Career "Sky Diving"
- Dec 22, 2005
- Vicky Smith
- Career advancement
Today’s workplace is a fast-moving conveyor belt where complex changes move at hyper speed through organizations. Employees are expected to fuel the conveyor belt by doing or learning more but told don’t expect any job security. The picture I conjured while contemplating the conundrum of job expectations is that it’s like sky diving. We are constantly leaping into unknown changes and not sure if when we manage through this change or land we will be secure.
Packing the parachute is one of the most important activities before sky diving. To manage through the turbulent air when career sky diving we need to pack our parachutes with key essentials so when we leap out of the next plane of change we are prepared.
Those essentials are developing resiliency and overcoming barriers to continuous learning. Pam Lassiter in ‘The New Job Security’ states “There is job security – the ‘new job security’ is centered in you not in a company.” We can control whether we have job or employability security by packing crucial skills that develop resiliency and encourage continuous skill enhancement.
Resiliency is the ability to bounce back. The obvious stress and anxiety experienced in the workplace demonstrates that our ability to bounce back from negative experiences is very low. It is much easier to adopt a victim mentality then to proactively pack our parachute with essentials that develop our resiliency. The essentials are:
Ø It is a proven fact that being physically fit and healthy gives us the capacity to deal better with stressful situations
Ø Except mistakes as learning experiences. Not just your own but your bosses, co-workers or the fathom dictates from head office that go awry. The competition in all business arenas is intense and there isn’t a template for decision makers to follow – they are making it us as they fiercely compete for market share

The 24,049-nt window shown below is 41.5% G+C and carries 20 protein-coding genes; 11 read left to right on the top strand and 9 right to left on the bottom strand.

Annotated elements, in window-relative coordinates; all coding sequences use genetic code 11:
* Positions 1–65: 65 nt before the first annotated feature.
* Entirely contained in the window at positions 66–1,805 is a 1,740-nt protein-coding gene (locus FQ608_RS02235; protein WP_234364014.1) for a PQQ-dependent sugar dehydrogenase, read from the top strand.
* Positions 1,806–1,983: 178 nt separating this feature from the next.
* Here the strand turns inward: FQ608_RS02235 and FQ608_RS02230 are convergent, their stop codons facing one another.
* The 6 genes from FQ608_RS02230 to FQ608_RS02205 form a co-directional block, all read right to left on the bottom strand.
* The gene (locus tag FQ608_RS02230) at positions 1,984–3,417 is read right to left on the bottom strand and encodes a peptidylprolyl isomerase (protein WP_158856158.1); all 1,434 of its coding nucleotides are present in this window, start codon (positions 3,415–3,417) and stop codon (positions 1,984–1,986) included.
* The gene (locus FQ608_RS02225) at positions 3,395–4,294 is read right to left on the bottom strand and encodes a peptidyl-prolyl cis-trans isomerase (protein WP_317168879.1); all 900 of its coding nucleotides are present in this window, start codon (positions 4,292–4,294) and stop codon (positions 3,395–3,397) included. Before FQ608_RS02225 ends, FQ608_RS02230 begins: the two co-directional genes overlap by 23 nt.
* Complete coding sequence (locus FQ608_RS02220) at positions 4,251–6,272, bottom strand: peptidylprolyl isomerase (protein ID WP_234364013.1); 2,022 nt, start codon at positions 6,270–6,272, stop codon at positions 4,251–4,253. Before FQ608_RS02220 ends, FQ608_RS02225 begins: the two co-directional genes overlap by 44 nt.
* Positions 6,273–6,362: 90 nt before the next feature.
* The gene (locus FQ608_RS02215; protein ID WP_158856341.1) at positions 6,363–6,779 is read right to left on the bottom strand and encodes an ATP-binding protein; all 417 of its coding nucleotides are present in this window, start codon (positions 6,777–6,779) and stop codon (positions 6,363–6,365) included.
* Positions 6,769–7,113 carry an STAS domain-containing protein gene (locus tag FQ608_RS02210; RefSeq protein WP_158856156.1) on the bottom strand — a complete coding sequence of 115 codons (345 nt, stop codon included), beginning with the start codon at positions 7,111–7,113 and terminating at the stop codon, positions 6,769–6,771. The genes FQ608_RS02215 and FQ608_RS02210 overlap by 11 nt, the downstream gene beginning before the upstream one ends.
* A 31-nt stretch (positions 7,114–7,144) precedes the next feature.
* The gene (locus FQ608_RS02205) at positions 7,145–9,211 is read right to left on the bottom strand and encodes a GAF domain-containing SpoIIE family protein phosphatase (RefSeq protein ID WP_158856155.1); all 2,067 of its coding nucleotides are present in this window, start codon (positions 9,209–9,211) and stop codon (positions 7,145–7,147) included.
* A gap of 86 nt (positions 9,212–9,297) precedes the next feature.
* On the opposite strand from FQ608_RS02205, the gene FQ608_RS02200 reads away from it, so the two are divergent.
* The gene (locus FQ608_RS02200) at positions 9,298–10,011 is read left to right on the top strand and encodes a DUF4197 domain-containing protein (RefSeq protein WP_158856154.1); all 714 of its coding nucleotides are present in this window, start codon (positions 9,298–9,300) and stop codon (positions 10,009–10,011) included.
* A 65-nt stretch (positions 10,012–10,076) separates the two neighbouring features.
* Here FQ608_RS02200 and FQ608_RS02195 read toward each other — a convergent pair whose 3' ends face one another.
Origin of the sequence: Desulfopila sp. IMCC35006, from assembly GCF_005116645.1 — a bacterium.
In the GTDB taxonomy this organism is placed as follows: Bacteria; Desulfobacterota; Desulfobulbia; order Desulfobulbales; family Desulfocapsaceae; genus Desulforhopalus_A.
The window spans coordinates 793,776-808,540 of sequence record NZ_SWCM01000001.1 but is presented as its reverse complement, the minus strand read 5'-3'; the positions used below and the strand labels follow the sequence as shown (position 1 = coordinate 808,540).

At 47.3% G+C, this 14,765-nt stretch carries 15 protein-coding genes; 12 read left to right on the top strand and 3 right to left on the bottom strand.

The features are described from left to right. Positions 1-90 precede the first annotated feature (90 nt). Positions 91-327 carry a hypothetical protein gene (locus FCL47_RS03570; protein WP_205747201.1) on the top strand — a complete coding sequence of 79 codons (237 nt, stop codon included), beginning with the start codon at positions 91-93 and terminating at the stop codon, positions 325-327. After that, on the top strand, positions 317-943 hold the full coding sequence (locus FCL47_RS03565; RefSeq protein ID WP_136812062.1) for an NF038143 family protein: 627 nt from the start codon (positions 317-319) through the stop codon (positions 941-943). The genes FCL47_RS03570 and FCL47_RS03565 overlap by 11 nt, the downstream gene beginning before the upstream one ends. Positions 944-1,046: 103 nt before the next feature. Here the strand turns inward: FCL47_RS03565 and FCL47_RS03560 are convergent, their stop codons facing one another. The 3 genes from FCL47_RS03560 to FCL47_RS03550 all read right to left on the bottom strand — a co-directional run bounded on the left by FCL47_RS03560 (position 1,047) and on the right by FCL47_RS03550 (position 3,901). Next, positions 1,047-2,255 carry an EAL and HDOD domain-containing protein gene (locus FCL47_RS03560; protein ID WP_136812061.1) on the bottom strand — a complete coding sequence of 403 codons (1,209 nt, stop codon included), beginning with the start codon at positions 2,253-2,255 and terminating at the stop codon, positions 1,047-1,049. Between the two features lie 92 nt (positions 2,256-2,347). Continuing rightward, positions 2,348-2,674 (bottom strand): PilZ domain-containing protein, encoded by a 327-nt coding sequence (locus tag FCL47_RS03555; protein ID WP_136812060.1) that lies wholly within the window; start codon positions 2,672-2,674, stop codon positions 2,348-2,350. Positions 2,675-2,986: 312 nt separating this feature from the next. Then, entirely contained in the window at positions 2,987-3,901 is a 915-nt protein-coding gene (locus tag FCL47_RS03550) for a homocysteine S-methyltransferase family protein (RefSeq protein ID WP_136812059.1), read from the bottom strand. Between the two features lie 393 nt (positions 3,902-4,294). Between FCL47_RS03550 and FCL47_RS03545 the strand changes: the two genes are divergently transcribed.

Ø Stop blaming your employer because we are experiencing a global phenomenon of unprecedented change – it’s not about you
Ø Manage your fear by getting your finances in order, developing your marketable skills and expanding your business network
The road blocks used to barricade “new job security” are:
Ø not enough time
Ø too tired because working so hard
Ø family commitments
Ø financial restraints and a myriad of other excuses
We cleverly shift having to take responsibility to becoming the victim of the cult of busyness.
Barbara Moses, in the article ‘Seven Steps to Revitalizing a Career in the Doldrums’ talks about rejecting the cult of busyness. The website for the article is: http://www.careerjournal.com/columnists/careeredge/20040119-edge.html
She states, “Being busy doesn't make you important, it just makes you, well, busy. You cannot be all things to all people. One comment I often hear from over burdened managers and employees is, I'm not happy, but I just don't have any choice. I don't have time to do what I want to do."
She goes on to say that “many people become paralyzed in their careers because they think they'll have to give up something to achieve a new goal. In the end, they do nothing. Instead of thinking about what you may be giving up, consider the opportunities you are freeing up for yourself. It's indeed possible to have it all, but not necessarily all at once.”
By giving into the cult of busyness we block a key cornerstone to developing resiliency by believing we don’t have the time to continue our education. If you have not learned a new skill in the last year how can you expect job security? We need to shed entitlement thinking for possibility thinking. Possibility thinking is taking small steps to expand our skill repertoire for the rest of our working career.
Picture a sky diver careening effortlessly over a spectacular landscape, pulling her parachute cord with confidence and landing securing two feet on the ground. That can be you as a career sky diver. Landing job security means setting goals to develop resiliency and developing your skills. As always the choice is yours.